The HNU Experience involves connecting learning to social justice and service. Students begin the experience with the “Connections Project,” part of a comprehensive first-year experience that prepares students to become lifelong learners, critical thinkers, and responsible citizens. Inherent in the HNU Experience is an emphasis on the total development of students, promoting academic success through experience and reflection on the connections between activities inside and outside of the classroom. Students are encouraged to explore their own interests, strengths, and challenges, to embrace multiple perspectives, to engage in meaningful dialogue with others, and to be active participants in creating a good and just community.
HNU’s Center for Social Justice and Civic Engagement works with faculty members to facilitate service learning courses. These courses integrate classroom learning with action alongside some of HNU’s many nonprofit community partners. Service-based learning offers students the opportunity to apply the theories learned in class to real-life social justice work in the Oakland community, which is a vibrant source of social justice activity.
Compelling majors, exceptional teaching, and accomplished faculty members in a highly diverse, personalized, and interactive setting – this is the HNU Educational Experience!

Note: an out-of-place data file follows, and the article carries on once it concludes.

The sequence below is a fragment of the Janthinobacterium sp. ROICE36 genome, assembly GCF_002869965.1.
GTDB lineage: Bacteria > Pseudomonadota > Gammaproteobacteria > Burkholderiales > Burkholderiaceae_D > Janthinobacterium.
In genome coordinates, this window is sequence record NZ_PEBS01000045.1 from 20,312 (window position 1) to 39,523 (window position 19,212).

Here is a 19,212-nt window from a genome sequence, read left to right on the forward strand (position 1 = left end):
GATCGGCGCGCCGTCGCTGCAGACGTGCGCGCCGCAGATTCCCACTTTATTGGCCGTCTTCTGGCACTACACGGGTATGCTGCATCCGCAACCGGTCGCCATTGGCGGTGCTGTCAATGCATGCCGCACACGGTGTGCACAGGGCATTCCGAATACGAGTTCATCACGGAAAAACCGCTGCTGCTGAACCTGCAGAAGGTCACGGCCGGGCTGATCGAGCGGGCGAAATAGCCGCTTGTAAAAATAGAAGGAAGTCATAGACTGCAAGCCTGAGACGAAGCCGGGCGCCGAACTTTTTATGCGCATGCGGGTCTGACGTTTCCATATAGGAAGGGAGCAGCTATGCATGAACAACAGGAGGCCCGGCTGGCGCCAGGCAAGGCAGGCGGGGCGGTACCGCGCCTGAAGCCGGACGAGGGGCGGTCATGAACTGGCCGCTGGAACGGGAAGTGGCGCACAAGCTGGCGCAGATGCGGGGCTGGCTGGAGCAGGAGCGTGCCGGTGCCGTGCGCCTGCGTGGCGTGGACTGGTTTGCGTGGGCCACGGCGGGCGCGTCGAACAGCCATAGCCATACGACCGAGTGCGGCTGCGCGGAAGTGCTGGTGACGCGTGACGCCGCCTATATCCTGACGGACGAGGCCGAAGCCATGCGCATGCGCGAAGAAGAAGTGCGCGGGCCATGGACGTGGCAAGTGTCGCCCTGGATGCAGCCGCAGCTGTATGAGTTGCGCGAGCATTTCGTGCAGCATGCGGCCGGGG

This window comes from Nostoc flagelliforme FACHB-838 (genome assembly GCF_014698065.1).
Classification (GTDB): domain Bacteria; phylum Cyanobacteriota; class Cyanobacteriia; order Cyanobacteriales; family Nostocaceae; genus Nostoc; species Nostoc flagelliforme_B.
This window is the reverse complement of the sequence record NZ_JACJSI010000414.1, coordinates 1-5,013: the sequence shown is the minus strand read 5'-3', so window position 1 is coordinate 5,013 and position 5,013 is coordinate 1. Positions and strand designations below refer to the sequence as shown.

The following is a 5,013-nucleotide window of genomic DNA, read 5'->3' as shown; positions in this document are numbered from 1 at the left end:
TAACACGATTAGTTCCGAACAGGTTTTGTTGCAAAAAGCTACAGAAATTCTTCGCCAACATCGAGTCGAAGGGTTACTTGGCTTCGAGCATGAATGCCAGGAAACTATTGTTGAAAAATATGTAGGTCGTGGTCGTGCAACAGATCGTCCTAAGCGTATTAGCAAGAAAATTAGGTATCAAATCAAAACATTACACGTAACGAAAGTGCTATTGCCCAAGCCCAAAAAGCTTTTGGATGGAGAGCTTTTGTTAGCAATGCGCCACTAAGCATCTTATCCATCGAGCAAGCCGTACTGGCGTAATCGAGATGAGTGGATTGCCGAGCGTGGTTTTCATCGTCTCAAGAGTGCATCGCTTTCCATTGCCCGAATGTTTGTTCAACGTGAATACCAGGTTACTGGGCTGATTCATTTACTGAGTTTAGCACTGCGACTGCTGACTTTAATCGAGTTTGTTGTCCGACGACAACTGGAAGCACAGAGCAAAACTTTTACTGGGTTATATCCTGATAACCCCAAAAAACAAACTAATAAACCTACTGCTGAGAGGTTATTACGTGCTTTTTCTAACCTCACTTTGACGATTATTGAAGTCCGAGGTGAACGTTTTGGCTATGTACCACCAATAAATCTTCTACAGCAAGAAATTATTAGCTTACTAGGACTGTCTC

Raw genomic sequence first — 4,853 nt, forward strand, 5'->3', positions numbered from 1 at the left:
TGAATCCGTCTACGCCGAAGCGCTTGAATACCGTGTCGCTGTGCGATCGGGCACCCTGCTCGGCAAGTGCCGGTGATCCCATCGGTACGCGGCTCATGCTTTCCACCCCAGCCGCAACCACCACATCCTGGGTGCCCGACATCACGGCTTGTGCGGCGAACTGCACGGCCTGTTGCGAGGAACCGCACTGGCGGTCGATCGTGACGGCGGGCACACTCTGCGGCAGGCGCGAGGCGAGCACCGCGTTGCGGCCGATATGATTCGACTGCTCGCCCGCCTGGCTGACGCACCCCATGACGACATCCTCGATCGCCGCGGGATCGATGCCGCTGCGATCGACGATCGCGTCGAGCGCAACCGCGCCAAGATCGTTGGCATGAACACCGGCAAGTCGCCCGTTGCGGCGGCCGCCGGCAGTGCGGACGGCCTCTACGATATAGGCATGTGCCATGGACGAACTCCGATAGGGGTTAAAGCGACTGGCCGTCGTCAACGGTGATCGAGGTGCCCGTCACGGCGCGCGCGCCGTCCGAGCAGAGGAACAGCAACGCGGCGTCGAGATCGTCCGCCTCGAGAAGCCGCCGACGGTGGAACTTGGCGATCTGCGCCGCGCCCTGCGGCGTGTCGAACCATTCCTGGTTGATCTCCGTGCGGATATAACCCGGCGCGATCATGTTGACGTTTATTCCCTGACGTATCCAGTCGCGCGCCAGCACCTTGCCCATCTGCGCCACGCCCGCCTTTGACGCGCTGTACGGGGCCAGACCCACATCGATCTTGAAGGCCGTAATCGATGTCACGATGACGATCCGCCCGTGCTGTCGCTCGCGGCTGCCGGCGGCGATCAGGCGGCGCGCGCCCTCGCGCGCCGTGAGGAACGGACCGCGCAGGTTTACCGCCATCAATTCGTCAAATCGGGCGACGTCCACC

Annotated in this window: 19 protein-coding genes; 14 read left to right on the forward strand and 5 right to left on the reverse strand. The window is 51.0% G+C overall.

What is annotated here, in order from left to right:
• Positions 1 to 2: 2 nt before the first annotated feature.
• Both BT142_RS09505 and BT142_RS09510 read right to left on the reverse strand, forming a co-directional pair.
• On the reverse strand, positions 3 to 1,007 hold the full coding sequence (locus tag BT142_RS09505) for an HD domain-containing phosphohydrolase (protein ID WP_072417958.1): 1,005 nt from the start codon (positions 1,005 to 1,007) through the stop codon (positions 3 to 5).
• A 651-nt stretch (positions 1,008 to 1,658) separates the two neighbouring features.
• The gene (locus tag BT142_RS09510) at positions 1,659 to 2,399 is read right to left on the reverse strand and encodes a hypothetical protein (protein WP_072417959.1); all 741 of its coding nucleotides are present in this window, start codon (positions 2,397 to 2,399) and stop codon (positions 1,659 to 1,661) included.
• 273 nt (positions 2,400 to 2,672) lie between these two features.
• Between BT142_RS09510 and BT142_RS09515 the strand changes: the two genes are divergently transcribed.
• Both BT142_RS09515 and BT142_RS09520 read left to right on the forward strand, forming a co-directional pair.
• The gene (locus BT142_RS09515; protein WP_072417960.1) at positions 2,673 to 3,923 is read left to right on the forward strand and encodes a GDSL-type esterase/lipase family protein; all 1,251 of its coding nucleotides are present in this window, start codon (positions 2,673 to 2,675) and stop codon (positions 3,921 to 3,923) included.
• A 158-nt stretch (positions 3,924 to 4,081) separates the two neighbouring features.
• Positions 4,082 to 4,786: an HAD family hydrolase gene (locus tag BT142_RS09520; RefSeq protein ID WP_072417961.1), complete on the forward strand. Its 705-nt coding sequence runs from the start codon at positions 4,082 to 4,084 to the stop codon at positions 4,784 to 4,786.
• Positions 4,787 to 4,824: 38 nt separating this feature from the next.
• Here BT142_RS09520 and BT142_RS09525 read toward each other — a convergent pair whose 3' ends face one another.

Learning from the Best
Faculty members at HNU are just as passionate about the educational experience as they are about the classes they teach. They share, explore and cultivate their academic interests with students through a balance of real-world experience and academic research. Students have opportunities to take courses taught by published novelists, social justice advocates, and professionals in accounting and marketing who own their own companies. HNU professors are passionate and engaged in their disciplines, eager to share their knowledge and enthusiasm with students.
HNU faculty members have gained wide recognition for their scholarship and teaching. Over 90 percent hold doctorates or the highest degree in their field.
Holy Names University is consistently ranked as one of the most diverse universities in the country. HNU’s diversity is due not only to students who represent dozens of different ethnic backgrounds, but also to students who represent more than 20 nations beyond the United States border. Situated in the San Francisco Bay Area, one of the most beautiful regions of the world, students have access to music, culture, professional sports, and spectacular natural and human-made wonders like the Golden Gate Bridge.